The No. 1 job of the governor is to “raise wages and improve the standard of living for all working people,” Democratic gubernatorial hopeful Cathy Glasson told a nationwide audience of progressives over the weekend.
“I’m truly sick and tired of working people in our state getting beat up,” Glasson, a Coralville nurse and president of Service Employees International Union Local 199, told members of the Progressive Change Campaign Committee on a conference call Sunday.
She was referring to the Republican governor and GOP-controlled Legislature that “gutted union rights, lowered wages, took away health care services from women’s health and went on to privatize a Medicaid system that had worked and gave contracts to their corporate friends.”
Glasson has been talking to Iowans around the state as she considered formally entering the race for the Democratic nomination for governor. She said what she learned is that working Iowans want a “bold, progressive governor who is not going to be a sellout to corporations and CEOs … someone who is not afraid to take on big challenges, make big plans and take bold, progressive steps.”
Glasson participated in the Progressive Change Campaign Committee’s candidate training program over the summer. Committee co-founder Adam Green called her “a gut-level economic populist … (who) could end up being one of the top bold progressives running for governor this cycle.”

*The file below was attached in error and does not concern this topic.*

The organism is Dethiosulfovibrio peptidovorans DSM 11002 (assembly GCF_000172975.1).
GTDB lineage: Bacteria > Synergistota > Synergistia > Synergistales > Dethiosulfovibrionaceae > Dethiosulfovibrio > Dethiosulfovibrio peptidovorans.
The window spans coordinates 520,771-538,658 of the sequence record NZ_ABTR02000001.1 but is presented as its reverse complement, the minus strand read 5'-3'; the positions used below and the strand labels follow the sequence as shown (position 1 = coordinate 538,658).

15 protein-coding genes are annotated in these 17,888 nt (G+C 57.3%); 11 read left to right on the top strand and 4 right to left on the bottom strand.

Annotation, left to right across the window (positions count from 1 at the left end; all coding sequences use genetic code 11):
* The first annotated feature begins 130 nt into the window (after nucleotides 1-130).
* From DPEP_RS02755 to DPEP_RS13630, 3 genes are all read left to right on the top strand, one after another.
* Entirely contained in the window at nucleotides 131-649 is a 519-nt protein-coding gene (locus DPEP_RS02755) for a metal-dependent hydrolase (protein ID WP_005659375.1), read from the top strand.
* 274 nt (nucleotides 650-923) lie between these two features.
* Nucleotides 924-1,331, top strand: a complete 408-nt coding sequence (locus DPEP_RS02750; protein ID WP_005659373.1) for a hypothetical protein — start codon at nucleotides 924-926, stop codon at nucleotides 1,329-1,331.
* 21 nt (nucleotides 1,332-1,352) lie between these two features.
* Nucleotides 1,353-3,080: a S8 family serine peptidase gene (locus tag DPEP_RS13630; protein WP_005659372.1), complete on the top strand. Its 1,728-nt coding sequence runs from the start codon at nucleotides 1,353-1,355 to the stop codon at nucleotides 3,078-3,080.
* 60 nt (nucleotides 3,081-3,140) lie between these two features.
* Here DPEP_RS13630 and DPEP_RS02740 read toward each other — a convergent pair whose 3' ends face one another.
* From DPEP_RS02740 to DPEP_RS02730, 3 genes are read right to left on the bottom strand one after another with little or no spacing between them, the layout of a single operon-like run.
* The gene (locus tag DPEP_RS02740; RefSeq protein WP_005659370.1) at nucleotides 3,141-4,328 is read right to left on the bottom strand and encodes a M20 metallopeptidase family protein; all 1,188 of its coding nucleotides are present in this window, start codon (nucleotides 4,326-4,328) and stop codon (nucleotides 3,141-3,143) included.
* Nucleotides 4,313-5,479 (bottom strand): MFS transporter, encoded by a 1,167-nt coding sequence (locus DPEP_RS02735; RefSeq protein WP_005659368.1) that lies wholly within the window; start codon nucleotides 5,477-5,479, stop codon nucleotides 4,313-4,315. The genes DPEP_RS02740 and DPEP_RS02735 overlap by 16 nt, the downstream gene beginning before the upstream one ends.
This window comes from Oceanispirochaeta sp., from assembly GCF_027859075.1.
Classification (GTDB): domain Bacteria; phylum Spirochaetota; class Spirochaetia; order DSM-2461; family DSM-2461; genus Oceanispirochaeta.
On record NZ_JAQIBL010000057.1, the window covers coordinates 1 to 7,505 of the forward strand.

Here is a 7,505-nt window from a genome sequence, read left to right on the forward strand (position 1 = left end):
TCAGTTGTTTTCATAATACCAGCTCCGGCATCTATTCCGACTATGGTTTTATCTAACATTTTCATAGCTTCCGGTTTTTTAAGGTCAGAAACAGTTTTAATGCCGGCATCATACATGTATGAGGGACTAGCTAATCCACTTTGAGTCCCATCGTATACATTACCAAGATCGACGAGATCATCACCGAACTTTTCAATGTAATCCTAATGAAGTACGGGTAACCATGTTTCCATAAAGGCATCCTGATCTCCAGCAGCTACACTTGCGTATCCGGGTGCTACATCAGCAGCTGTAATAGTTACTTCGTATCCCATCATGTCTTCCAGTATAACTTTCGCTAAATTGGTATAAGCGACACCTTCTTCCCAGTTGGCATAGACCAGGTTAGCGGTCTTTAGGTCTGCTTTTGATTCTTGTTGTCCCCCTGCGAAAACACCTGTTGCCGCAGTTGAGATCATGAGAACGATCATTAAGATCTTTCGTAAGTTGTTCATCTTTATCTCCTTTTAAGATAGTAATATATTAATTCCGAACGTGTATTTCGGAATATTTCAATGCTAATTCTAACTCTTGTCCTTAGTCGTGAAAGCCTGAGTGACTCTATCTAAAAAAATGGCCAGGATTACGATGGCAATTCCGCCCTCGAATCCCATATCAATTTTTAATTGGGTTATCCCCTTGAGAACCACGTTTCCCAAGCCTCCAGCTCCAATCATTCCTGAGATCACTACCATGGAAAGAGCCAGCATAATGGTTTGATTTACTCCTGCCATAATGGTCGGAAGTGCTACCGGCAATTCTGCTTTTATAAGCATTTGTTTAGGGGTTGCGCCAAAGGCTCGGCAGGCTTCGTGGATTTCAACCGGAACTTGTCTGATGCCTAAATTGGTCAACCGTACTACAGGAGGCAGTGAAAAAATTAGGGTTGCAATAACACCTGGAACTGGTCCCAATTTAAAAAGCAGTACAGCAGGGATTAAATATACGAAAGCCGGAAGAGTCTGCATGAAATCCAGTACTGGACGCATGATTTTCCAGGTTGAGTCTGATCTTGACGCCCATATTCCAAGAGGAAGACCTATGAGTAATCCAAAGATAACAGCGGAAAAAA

More than just campaigning for governor, Glasson said she is building a “bold, progressive movement so Iowans have a voice in government and to give working people a reason to stand in line at the polls.”
Iowans want Democrats who stand for big ideas, she said.
“In fact, that to win an Iowa Democratic primary in 2018 and in 2020, candidates need to be a champion for big, bold populist economic ideas like Medicare-for-all,” Glasson said. “This is really about building a national movement across the country beyond 2018 and leading to the presidential cycle in 2020.”
Glasson said that as governor, her agenda would be raising the state minimum wage from $7.25 to $15 per hour, expanding union rights, passing universal, single-payer health care — on the state level if Congress won’t enact a national Medicare-for-all plan — and making clean water the birthright of every Iowan.
She also wants to restore collective bargaining rights for teachers and other public employees. Glasson said she would demand the Republican-controlled Legislature, which increased K-12 funding by 1.11 percent — $40 million — this year, open the purse strings.
“I would veto anything less than 4 percent school funding,” she said. “That’s what we used to do in the past, but now, it’s not a priority anymore.”
High state spending on schools is necessary to give teachers “the pay raises they need so we can attract and retain quality educators.”
Glasson has scheduled a campaign event at 5 p.m. Tuesday at the DoubleTree Hotel & Convention Center in downtown Cedar Rapids. Supporters around the state will gather at several locations at that time to watch her launch video before hitting the streets to canvass for Glasson. Among the locations is the Stone Fountain at Vander Veer Botanical Park, Main and West Lombard streets, Davenport.